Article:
Sorting Data by Fiscal Year in Power BI

One of the questions we always ask when starting a new Power BI project is, "Does your organization follow the calendar year or a fiscal year?" It's critical to know because it determines the outcome of the reports for the organization!

The Power BI Desktop offers two functions to create a calendar table: Calendar and Autocalendar. These functions generate a single column, Date, in a new table. Typically, we then add other columns to the table, such as Year, Month, Quarter, Month Number, etc., in order to filter and sort data. Several options exist for creating the date/calendar table; in today's blog, we'll show how to use a DAX script to create a date/calendar table and then demonstrate how to achieve sorting by a fiscal year in slicer.

Let's use an example in which a company uses a fiscal year starting in April. The leadership team likes to see estimated sales in a column chart with a month slicer sorted by fiscal year, from April to March.

The steps to achieve the goal are as follows:

  1. Create a date/calendar table in DAX in Power BI Desktop
  2. Create a fiscal year number sort column in DAX
  3. Create a relationship between a fact table and the date/calendar table
  4. Create a column chart and a slicer with month name field
  5. Sort the month name with the fiscal year number field

*Assumption: the steps to connect to data source(s) and importing data to Power BI Desktop are completed in advance.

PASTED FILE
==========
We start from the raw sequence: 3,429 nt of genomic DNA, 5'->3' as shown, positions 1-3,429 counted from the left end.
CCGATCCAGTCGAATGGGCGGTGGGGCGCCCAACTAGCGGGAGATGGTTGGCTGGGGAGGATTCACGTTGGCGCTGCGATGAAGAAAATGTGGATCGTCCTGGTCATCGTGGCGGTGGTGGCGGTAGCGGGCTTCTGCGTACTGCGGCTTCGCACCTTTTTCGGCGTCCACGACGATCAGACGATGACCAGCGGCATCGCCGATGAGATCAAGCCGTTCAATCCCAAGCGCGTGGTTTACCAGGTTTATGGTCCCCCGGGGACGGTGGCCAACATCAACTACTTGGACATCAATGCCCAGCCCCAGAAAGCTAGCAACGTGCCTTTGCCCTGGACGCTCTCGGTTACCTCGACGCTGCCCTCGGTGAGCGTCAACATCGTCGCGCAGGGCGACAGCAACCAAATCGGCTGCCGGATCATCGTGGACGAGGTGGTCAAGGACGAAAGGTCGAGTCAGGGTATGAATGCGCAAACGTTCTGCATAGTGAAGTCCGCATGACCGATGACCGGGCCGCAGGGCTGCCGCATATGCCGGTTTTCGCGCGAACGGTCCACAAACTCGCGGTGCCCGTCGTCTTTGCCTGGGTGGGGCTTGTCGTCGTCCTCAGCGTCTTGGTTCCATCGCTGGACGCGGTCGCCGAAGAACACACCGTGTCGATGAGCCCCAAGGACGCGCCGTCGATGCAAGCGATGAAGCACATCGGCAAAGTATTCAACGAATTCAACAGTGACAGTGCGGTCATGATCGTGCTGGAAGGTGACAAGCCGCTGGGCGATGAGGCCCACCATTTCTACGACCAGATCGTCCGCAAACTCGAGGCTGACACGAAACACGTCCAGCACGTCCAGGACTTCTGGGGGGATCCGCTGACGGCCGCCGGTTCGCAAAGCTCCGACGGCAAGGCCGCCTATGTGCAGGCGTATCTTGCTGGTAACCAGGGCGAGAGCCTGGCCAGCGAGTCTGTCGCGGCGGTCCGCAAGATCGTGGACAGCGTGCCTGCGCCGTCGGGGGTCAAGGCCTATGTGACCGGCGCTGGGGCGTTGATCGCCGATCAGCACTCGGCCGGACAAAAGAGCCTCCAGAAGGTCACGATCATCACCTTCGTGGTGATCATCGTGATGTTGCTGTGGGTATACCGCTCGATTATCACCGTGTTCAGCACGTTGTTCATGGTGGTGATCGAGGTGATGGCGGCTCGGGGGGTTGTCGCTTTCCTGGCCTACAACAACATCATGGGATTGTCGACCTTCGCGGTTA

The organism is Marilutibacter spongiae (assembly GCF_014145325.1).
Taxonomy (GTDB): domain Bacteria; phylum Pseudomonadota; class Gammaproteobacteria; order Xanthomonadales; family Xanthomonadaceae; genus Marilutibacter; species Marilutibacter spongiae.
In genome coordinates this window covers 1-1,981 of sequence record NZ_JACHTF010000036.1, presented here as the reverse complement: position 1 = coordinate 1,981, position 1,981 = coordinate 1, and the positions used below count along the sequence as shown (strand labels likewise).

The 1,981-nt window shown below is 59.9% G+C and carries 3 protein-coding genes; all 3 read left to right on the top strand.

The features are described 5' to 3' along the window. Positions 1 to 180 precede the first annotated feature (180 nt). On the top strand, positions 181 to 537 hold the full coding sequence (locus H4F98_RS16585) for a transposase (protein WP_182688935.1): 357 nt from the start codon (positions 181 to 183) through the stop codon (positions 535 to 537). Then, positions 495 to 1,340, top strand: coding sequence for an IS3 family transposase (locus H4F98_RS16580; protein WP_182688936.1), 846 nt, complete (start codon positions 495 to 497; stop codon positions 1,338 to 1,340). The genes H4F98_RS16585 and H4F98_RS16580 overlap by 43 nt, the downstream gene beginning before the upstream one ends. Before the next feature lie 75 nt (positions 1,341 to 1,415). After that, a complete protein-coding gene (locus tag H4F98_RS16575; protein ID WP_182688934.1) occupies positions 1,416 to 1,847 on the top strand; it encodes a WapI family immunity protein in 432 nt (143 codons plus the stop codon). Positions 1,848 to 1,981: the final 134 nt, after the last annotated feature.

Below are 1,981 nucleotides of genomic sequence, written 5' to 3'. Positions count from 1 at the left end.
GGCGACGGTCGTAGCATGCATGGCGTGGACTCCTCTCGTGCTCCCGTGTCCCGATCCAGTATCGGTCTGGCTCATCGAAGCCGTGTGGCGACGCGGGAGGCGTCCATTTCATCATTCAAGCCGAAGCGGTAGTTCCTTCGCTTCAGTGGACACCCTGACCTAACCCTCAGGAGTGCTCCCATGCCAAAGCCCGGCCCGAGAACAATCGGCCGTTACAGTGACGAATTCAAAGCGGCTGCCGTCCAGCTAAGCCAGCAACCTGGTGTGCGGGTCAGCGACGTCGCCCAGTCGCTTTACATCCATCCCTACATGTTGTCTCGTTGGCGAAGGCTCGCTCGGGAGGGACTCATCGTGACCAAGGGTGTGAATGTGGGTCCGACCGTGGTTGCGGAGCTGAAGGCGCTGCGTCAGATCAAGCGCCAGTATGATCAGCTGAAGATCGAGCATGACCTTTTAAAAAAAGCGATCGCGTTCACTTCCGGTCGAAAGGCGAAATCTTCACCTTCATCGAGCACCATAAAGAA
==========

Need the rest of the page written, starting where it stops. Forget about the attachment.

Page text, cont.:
1. Create a date/calendar table in DAX in Power BI Desktop

A common practice is to run either a pre-defined DAX or M script to create a custom date/calendar table in Power BI Desktop. In our example, we use a DAX script.

It is important to note that we refrain from creating relationships between the date attributes in existing fact and/or dimensional tables in data sources to take advantages of the time intelligence functions and to optimize performance in Power BI.

Steps:

Select Modeling > New Table.

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Date = ADDCOLUMNS(

CALENDAR("2015, 01, 01"," 2018, 12, 31"),

"Year", YEAR([Date]),

"Month Year Num", CONCATENATE(YEAR([Date]), FORMAT([Date],"MMM")),

"Month Num", Month([Date]),

"Month", FORMAT([Date], "MMM"),

"Quarter Num",FORMAT([Date], "Q"),

"Quarter", CONCATENATE("Q",FORMAT([Date], "Q")),

"Day", FORMAT([Date],"D"),

"Week", CONCATENATE("Week ",FORMAT([Date], "WW"))

)

*Note: The date range is set between 1/1/2015 and 12/31/2018 as an example

2. Create a fiscal year number sort column in DAX

Steps:

FYMonthNum =

          VAR FYStartMonth = 4

          //Update the fiscal year starting month above *Use number between 1 to 12

          RETURN

IF (

                    MONTH ( Dates[Date] ) >= FYStartMonth,

                    MONTH ( Dates[Date] )

- ( FYStartMonth - 1 ),

12

+ (

                         MONTH ( Dates[Date] )

- ( FYStartMonth - 1 )

)

)

A Sample Result:

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If you have an M script, the following sample would help in adding a fiscal year number column in your date/calendar query:

AddFYMonthNum = Table.AddColumn(XXX, "FYMonthNum", each if
[MonthOfYear]>=FYStartMonth then [MonthOfYear]-(FYStartMonth-1) else 12+[MonthOfYear]-
(FYStartMonth-1))

Note: "FYStartMonth" is a variable to enter starting month of a fiscal year in function and XXX is a previous step name in M script

3. Create a relationship between a table and the date/calendar table